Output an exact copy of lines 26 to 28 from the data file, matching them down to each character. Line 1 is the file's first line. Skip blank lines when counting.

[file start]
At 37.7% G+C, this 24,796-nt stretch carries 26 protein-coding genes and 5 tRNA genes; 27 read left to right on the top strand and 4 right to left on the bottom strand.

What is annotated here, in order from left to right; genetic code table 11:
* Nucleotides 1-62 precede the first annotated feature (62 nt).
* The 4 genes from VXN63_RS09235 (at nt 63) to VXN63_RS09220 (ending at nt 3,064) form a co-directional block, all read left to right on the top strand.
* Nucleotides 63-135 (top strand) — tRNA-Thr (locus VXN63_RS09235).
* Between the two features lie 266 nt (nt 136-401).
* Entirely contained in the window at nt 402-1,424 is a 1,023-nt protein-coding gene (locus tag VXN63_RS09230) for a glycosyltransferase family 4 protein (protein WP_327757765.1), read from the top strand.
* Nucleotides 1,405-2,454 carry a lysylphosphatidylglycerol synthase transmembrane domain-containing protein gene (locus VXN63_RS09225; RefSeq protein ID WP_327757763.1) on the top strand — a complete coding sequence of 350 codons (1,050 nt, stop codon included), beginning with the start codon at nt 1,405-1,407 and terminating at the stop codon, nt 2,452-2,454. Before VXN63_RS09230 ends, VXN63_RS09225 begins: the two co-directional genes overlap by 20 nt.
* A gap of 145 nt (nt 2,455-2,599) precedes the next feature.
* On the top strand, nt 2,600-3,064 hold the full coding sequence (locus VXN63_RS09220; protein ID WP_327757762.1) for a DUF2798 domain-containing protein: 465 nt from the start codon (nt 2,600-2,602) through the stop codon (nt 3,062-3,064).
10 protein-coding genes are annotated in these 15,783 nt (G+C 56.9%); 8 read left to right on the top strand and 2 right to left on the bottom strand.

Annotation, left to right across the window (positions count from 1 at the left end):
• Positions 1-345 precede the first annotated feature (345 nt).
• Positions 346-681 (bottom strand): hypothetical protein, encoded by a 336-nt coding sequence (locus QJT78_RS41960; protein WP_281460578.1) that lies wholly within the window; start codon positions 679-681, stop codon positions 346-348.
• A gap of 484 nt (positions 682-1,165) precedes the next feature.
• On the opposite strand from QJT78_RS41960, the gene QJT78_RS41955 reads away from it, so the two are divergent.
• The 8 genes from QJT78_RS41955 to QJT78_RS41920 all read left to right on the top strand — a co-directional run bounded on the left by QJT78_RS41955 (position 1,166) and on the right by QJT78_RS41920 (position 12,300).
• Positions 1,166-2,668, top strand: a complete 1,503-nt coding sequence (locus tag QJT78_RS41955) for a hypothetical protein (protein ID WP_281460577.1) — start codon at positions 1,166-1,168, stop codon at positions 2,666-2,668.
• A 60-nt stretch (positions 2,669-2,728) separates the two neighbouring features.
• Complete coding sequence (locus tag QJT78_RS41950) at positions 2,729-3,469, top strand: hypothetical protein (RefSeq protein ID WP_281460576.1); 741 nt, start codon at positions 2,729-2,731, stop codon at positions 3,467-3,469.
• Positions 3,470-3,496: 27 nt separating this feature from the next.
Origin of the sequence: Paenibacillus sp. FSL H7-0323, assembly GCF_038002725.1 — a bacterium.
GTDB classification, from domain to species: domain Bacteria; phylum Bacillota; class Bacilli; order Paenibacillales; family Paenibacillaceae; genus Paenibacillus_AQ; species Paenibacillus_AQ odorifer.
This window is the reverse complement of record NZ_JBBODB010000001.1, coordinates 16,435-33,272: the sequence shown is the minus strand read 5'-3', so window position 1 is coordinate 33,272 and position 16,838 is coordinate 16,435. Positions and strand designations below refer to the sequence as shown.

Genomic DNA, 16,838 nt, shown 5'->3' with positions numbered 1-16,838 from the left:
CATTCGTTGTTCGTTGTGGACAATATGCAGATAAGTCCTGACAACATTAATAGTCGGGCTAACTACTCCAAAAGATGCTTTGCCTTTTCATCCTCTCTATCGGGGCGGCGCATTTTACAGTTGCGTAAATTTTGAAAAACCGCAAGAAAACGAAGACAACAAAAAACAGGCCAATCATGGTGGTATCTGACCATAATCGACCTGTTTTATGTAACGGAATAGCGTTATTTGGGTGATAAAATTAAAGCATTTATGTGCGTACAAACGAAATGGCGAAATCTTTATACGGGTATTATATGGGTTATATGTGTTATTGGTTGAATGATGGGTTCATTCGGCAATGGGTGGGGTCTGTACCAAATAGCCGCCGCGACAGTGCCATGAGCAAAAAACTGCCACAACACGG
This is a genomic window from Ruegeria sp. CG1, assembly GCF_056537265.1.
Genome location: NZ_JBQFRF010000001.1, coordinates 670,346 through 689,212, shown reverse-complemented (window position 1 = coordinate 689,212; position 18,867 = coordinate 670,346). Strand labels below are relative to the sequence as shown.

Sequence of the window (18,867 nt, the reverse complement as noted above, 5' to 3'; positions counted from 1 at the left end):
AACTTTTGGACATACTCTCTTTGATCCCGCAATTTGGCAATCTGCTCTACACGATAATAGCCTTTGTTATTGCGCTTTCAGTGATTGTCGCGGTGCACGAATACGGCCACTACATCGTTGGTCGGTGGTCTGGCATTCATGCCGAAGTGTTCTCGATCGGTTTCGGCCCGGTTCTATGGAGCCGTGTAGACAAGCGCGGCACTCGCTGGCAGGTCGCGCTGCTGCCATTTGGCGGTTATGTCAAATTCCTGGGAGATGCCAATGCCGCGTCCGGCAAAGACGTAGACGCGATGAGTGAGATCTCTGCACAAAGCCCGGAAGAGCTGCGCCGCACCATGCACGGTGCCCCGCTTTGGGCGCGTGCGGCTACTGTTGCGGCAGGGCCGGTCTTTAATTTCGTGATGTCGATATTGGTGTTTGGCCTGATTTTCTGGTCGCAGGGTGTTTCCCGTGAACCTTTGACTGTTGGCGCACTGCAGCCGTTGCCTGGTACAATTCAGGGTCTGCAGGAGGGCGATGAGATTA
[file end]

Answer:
CATTCGTTGTTCGTTGTGGACAATATGCAGATAAGTCCTGACAACATTAATAGTCGGGCTAACTACTCCAAAAGATGCTTTGCCTTTTCATCCTCTCTATCGGGGCGGCGCATTTTACAGTTGCGTAAATTTTGAAAAACCGCAAGAAAACGAAGACAACAAAAAACAGGCCAATCATGGTGGTATCTGACCATAATCGACCTGTTTTATGTAACGGAATAGCGTTATTTGGGTGATAAAATTAAAGCATTTATGTGCGTACAAACGAAATGGCGAAATCTTTATACGGGTATTATATGGGTTATATGTGTTATTGGTTGAATGATGGGTTCATTCGGCAATGGGTGGGGTCTGTACCAAATAGCCGCCGCGACAGTGCCATGAGCAAAAAACTGCCACAACACGG
This is a genomic window from Ruegeria sp. CG1, assembly GCF_056537265.1.
Genome location: NZ_JBQFRF010000001.1, coordinates 670,346 through 689,212, shown reverse-complemented (window position 1 = coordinate 689,212; position 18,867 = coordinate 670,346). Strand labels below are relative to the sequence as shown.